I do admire the possibility of small business owners creating patterns and making them available. That there are so many indie / women-owned businesses is one of the great things about the quilt industry.

The StitchTV company, Ed & Eddie LLC, is one of those small businesses. One of the things I noticed about the Stitch TV pattern samples were the different fabrics used. In the photo above, you can see at least 4 different fabric groups. While this grouping does not comprise all the possible fabric combinations, it does give the shopper a good idea of how the design will look in different fabrics.

There are so many patterns now. All of us have a quilt ‘to do’ list that extends beyond our lifetime, so we have to be more choosy about adding new things to the list. Marketing patterns with a variety of samples is imperative now.

Great job, Pam and Lynn!

The Stitch TV Show Pattern Release at Red Hen Fabrics

Marietta, GA
July 16, 2016

Thanks to Holly Anne Knight, who blogs at String & Story, for reporting on the StitchTV Show Pattern launch (and telling us a little about herself!) when I couldn’t be there in person.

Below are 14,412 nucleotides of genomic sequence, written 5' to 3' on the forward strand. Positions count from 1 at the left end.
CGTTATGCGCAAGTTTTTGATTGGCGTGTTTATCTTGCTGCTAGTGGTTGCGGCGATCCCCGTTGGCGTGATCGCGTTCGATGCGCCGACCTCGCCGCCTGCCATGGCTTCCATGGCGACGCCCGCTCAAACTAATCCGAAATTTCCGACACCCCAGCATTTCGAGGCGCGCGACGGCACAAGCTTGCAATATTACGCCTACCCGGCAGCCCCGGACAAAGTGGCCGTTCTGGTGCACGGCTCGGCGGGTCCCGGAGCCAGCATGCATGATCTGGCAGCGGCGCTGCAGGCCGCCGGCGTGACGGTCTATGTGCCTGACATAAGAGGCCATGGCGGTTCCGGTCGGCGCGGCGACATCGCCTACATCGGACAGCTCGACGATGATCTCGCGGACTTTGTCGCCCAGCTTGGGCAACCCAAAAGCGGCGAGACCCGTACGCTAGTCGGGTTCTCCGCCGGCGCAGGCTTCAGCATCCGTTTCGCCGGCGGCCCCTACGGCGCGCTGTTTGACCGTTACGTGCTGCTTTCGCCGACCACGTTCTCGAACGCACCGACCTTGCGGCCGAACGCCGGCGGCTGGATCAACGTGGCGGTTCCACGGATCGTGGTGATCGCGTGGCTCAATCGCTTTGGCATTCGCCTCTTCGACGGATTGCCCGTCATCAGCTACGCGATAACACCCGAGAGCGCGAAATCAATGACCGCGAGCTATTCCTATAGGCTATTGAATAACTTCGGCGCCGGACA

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My name is HollyAnne Knight. I’m a wife and mama of two little boys, and I am a brand new quilter. After about 8 months of experience with rag-style t-shirt quilts, I decided it was time to give “real” quilting a shot. In May, I simultaneously discovered Pam Cobb’s Hip to Be a Square quilting podcast and her quilting talk show, The Stitch TV Show, which is co-piloted by Lynn Rinehart. I listened each night as I plugged away on my own projects, gleaning tips and sharing in the laughs. While I’ve been creative all my life, I’ve done most of my creating in isolation. Now, all of a sudden, I felt like I had friends—funny, encouraging, quilty-friends.